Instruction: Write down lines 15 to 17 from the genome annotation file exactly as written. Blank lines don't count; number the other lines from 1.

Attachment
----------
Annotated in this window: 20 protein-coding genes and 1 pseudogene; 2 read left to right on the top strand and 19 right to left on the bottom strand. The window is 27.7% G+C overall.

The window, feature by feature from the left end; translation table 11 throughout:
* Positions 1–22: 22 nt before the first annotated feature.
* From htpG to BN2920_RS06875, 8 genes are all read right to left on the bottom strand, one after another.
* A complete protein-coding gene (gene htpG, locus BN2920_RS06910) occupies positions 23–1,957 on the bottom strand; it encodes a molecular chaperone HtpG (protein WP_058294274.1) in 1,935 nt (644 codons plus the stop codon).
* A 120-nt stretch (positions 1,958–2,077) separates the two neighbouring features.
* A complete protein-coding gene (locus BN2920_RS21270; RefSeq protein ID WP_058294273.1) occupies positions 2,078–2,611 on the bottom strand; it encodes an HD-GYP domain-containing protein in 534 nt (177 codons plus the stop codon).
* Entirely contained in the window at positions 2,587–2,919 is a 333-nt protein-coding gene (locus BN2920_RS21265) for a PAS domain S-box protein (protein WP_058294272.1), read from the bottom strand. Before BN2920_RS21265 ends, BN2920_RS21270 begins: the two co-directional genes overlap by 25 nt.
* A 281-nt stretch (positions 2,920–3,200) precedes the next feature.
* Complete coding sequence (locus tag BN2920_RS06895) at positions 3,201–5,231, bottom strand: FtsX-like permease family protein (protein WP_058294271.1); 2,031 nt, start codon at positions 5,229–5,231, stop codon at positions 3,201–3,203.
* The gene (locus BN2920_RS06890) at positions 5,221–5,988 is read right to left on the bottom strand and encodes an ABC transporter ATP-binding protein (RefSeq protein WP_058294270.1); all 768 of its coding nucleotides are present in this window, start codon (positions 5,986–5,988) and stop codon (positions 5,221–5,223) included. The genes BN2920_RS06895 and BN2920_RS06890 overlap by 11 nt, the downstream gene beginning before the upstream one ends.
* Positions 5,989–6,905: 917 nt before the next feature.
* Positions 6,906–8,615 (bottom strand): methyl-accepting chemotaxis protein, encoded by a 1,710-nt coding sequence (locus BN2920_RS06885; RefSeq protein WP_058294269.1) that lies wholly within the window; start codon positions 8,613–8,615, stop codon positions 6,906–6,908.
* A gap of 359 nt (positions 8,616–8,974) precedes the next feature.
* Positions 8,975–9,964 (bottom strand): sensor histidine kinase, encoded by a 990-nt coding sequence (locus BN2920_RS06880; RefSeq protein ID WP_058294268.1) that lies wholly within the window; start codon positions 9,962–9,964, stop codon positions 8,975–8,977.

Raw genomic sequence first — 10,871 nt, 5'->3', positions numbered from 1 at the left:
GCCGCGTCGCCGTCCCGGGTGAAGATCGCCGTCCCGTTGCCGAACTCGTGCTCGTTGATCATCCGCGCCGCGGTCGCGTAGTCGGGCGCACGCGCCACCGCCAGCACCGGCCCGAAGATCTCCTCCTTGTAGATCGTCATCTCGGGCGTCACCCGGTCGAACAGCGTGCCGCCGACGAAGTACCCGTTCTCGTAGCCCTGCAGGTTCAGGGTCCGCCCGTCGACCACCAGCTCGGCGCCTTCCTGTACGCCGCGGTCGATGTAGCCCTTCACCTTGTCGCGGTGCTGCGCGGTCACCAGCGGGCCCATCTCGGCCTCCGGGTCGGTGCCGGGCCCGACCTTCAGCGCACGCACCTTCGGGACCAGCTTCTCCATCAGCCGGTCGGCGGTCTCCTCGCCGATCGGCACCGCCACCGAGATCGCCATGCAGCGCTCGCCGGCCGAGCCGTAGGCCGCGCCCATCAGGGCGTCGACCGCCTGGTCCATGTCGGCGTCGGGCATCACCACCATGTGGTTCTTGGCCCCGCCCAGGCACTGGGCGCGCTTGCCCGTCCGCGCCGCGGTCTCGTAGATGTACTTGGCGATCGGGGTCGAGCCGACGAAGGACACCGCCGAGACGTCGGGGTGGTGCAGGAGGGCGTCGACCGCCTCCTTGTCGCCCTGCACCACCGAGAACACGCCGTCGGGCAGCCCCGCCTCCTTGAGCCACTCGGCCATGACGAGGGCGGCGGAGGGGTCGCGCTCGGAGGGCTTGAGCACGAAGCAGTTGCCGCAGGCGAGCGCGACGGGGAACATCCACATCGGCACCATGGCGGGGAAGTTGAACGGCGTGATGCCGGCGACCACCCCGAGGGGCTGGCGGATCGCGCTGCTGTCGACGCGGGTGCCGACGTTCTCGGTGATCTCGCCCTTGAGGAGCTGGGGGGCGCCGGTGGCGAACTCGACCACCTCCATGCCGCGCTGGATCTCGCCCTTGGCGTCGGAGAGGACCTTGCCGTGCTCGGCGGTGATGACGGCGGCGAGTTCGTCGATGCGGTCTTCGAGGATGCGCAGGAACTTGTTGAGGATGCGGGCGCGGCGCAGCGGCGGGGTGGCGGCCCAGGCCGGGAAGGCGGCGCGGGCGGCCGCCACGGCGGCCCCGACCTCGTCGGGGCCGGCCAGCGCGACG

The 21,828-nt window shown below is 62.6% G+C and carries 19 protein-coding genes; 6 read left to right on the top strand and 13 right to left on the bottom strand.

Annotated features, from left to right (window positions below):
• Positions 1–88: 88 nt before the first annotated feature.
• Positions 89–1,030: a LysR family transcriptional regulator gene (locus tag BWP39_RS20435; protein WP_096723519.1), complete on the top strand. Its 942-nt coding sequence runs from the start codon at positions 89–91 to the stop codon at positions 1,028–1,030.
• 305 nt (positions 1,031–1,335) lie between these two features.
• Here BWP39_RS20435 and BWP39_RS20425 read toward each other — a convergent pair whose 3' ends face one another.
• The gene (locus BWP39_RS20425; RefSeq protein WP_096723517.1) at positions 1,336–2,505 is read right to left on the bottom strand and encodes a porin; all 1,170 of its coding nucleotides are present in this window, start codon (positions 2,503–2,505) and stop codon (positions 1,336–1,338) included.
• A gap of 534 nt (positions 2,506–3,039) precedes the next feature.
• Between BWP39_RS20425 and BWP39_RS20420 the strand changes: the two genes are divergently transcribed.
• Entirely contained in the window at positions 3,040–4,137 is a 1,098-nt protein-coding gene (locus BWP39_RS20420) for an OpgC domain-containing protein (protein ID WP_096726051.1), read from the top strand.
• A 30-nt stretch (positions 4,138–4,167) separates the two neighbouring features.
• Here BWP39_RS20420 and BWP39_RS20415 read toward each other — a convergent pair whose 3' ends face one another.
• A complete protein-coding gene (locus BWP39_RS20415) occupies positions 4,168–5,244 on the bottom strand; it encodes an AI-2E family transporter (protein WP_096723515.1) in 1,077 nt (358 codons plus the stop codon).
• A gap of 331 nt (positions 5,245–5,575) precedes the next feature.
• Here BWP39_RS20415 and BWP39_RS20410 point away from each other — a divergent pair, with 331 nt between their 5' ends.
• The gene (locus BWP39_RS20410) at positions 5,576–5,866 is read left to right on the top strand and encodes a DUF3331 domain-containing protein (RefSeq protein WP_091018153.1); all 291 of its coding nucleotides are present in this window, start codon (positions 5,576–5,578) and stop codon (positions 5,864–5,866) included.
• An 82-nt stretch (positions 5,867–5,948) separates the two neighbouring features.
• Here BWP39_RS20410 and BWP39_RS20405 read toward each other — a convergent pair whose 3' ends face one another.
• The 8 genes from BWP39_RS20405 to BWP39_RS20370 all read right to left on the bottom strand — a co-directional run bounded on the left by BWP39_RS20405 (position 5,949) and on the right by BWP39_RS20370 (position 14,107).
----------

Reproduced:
* Positions 8,975–9,964 (bottom strand): sensor histidine kinase, encoded by a 990-nt coding sequence (locus BN2920_RS06880; RefSeq protein ID WP_058294268.1) that lies wholly within the window; start codon positions 9,962–9,964, stop codon positions 8,975–8,977.

Raw genomic sequence first — 10,871 nt, 5'->3', positions numbered from 1 at the left:
GCCGCGTCGCCGTCCCGGGTGAAGATCGCCGTCCCGTTGCCGAACTCGTGCTCGTTGATCATCCGCGCCGCGGTCGCGTAGTCGGGCGCACGCGCCACCGCCAGCACCGGCCCGAAGATCTCCTCCTTGTAGATCGTCATCTCGGGCGTCACCCGGTCGAACAGCGTGCCGCCGACGAAGTACCCGTTCTCGTAGCCCTGCAGGTTCAGGGTCCGCCCGTCGACCACCAGCTCGGCGCCTTCCTGTACGCCGCGGTCGATGTAGCCCTTCACCTTGTCGCGGTGCTGCGCGGTCACCAGCGGGCCCATCTCGGCCTCCGGGTCGGTGCCGGGCCCGACCTTCAGCGCACGCACCTTCGGGACCAGCTTCTCCATCAGCCGGTCGGCGGTCTCCTCGCCGATCGGCACCGCCACCGAGATCGCCATGCAGCGCTCGCCGGCCGAGCCGTAGGCCGCGCCCATCAGGGCGTCGACCGCCTGGTCCATGTCGGCGTCGGGCATCACCACCATGTGGTTCTTGGCCCCGCCCAGGCACTGGGCGCGCTTGCCCGTCCGCGCCGCGGTCTCGTAGATGTACTTGGCGATCGGGGTCGAGCCGACGAAGGACACCGCCGAGACGTCGGGGTGGTGCAGGAGGGCGTCGACCGCCTCCTTGTCGCCCTGCACCACCGAGAACACGCCGTCGGGCAGCCCCGCCTCCTTGAGCCACTCGGCCATGACGAGGGCGGCGGAGGGGTCGCGCTCGGAGGGCTTGAGCACGAAGCAGTTGCCGCAGGCGAGCGCGACGGGGAACATCCACATCGGCACCATGGCGGGGAAGTTGAACGGCGTGATGCCGGCGACCACCCCGAGGGGCTGGCGGATCGCGCTGCTGTCGACGCGGGTGCCGACGTTCTCGGTGATCTCGCCCTTGAGGAGCTGGGGGGCGCCGGTGGCGAACTCGACCACCTCCATGCCGCGCTGGATCTCGCCCTTGGCGTCGGAGAGGACCTTGCCGTGCTCGGCGGTGATGACGGCGGCGAGTTCGTCGATGCGGTCTTCGAGGATGCGCAGGAACTTGTTGAGGATGCGGGCGCGGCGCAGCGGCGGGGTGGCGGCCCAGGCCGGGAAGGCGGCGCGGGCGGCCGCCACGGCGGCCCCGACCTCGTCGGGGCCGGCCAGCGCGACG